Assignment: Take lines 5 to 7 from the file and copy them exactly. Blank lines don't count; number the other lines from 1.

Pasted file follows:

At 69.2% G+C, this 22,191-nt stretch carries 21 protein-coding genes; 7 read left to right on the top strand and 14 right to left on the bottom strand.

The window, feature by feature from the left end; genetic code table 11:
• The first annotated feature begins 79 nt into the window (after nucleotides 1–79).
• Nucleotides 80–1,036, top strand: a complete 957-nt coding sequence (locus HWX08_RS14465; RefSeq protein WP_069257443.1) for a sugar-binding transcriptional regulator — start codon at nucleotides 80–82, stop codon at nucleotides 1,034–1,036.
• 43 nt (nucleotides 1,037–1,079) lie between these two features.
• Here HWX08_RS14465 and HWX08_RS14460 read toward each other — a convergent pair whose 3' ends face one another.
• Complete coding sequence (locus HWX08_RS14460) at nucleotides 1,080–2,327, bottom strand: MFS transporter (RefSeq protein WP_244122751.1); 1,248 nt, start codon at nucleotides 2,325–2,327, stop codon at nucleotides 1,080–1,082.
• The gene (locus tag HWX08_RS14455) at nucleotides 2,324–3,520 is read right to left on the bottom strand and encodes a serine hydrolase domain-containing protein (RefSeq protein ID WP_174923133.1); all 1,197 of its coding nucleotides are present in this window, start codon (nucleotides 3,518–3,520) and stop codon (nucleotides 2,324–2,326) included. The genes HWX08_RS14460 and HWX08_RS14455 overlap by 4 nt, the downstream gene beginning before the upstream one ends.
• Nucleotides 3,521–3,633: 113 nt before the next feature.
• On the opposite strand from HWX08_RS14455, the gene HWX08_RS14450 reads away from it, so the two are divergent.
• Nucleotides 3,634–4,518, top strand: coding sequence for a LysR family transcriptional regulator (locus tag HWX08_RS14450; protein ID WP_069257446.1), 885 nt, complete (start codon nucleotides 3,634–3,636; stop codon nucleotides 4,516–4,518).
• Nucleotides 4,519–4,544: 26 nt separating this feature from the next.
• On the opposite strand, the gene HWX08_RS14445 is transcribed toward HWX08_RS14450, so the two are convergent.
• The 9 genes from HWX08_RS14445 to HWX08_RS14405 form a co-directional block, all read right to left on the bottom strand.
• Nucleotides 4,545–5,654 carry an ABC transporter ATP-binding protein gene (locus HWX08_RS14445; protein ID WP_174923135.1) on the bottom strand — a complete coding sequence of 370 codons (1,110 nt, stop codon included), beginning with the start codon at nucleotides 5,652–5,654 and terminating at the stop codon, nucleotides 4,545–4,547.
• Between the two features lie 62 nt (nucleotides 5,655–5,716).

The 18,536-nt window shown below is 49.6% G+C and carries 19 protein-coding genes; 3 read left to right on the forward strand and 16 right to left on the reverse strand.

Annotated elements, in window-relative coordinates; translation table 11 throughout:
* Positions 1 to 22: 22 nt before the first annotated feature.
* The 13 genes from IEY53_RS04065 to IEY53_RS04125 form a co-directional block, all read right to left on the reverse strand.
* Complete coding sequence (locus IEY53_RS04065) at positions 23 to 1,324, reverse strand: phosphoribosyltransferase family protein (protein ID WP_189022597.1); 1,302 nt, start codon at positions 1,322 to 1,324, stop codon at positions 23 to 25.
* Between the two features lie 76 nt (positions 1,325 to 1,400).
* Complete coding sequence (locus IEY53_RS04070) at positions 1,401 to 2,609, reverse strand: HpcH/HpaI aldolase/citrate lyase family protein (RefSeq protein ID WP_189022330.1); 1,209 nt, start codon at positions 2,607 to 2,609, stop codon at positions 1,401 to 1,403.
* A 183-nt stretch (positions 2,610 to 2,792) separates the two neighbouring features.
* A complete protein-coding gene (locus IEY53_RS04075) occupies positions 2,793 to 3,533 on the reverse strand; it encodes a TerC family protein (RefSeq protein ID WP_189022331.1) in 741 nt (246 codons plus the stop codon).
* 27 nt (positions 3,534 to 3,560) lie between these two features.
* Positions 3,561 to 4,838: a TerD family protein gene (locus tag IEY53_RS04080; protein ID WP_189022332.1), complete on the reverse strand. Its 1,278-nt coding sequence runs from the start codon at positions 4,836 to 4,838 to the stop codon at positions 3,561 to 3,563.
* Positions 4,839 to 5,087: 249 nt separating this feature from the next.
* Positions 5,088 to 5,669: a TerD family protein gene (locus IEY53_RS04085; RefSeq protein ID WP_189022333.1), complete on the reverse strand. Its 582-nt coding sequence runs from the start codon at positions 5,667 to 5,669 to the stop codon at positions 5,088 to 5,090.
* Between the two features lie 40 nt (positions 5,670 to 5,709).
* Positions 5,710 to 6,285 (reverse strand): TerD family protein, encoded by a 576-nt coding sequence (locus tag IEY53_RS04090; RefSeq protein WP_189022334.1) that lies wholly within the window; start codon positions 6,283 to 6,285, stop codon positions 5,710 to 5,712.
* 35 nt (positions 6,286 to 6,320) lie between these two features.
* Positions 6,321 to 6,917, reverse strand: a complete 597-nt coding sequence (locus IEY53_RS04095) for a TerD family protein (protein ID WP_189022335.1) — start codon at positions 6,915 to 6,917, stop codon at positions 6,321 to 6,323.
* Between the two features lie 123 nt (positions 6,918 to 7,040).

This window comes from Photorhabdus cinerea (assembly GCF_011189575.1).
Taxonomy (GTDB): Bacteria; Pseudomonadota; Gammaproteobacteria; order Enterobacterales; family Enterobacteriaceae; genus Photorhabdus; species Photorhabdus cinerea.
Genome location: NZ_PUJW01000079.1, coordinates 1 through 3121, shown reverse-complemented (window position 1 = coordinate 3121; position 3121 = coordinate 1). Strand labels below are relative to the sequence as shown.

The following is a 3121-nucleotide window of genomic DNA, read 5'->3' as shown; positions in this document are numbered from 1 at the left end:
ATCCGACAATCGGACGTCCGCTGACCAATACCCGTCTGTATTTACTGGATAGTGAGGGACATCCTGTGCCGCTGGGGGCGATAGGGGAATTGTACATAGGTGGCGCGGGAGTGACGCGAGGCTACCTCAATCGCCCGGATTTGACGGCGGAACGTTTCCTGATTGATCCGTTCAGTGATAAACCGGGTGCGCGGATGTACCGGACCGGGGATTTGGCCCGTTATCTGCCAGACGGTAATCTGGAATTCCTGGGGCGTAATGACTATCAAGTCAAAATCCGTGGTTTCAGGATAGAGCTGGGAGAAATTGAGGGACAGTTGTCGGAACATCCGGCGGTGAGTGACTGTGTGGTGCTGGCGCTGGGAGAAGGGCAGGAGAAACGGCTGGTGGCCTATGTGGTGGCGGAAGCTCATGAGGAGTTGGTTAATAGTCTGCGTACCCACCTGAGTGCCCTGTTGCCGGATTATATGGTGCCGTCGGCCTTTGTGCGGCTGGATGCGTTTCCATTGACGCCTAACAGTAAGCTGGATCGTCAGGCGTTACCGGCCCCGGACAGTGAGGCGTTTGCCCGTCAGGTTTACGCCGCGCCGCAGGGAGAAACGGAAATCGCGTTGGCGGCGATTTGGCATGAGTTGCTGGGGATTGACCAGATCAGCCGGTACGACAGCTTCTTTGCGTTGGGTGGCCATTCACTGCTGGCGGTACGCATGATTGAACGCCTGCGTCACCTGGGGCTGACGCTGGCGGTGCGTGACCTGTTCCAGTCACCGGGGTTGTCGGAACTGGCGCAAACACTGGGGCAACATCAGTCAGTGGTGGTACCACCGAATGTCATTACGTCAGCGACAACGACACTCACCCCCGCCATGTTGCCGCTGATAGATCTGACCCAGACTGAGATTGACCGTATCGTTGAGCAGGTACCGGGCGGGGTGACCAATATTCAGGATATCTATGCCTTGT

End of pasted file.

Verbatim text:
• 43 nt (nucleotides 1,037–1,079) lie between these two features.
• Here HWX08_RS14465 and HWX08_RS14460 read toward each other — a convergent pair whose 3' ends face one another.
• Complete coding sequence (locus HWX08_RS14460) at nucleotides 1,080–2,327, bottom strand: MFS transporter (RefSeq protein WP_244122751.1); 1,248 nt, start codon at nucleotides 2,325–2,327, stop codon at nucleotides 1,080–1,082.